Monday, October 22, 2007

Uncle and Mistress Masham's Repose

The Daily Telegraph asked several writers to name their "unsung favourites" amongst children's books. Two of my own favourites are among those named.

Will Self chose Uncle by the Revd J.P. Martin:
Uncle is an elephant of grandiose character. He lives in a ramshackle castle with a couple of sidekicks, one a monkey, the other a lion who can increase his weight at will.

Uncle is really an exercise in materialist excess designed to appeal to the pre-pubescent proto-capitalist. The eponymous hero possesses high-speed lifts, enormous halls, numerous swimming pools etc etc… In the basement there's an oil lake which a mysterious Charon-a-like paddles a boat across.
And Jill Murphy chose Mistress Masham's Repose by T.H. White:

As with C.S. Lewis's stories, you're in awe of the imagination behind it. When I read it as a child I thought it had really happened.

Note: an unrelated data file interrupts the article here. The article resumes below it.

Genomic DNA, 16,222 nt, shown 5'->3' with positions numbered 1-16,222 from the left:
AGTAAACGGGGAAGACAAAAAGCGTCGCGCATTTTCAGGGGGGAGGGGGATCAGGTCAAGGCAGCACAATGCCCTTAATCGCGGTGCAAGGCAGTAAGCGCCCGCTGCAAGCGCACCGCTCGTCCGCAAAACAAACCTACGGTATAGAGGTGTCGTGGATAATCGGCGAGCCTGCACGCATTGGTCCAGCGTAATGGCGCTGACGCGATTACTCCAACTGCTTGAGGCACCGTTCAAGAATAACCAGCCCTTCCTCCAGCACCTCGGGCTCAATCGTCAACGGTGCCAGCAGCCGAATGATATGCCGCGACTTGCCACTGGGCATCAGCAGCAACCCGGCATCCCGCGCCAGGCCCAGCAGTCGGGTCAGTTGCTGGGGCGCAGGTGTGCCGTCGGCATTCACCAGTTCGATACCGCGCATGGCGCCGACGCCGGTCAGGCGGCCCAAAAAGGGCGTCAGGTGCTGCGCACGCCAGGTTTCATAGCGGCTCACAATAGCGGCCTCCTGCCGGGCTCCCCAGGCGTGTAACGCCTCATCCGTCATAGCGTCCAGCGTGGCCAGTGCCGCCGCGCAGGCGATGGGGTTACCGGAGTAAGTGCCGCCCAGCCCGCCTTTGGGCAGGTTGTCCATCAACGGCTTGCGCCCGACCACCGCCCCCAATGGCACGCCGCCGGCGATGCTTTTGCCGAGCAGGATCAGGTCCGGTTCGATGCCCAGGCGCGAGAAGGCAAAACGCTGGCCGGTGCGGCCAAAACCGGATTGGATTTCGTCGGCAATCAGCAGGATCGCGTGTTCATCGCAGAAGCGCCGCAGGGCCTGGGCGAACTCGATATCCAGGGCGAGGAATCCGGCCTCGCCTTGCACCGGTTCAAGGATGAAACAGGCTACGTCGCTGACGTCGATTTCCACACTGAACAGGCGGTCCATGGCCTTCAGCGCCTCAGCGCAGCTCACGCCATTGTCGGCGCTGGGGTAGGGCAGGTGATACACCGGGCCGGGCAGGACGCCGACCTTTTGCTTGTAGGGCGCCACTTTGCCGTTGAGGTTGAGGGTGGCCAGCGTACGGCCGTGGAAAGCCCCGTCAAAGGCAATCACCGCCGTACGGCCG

Maria spends her days in a wonderfully dilapidated old country house, alone apart from the cook and her dog, an old professor living in the rambling rounds and her wicked governess Miss Brown, who is scheming with the vicar – Mr Hater – to steal Maria's fortune. Taking refuge from Miss Brown's bullying, Maria stumbles across a colony of Lilliputians (whose forebears escaped from the villainous Biddel of Gulliver's Travels) on a tiny island in the middle of the lake. When her enemies discover her secret, it is the Lilliputians who come to her rescue.

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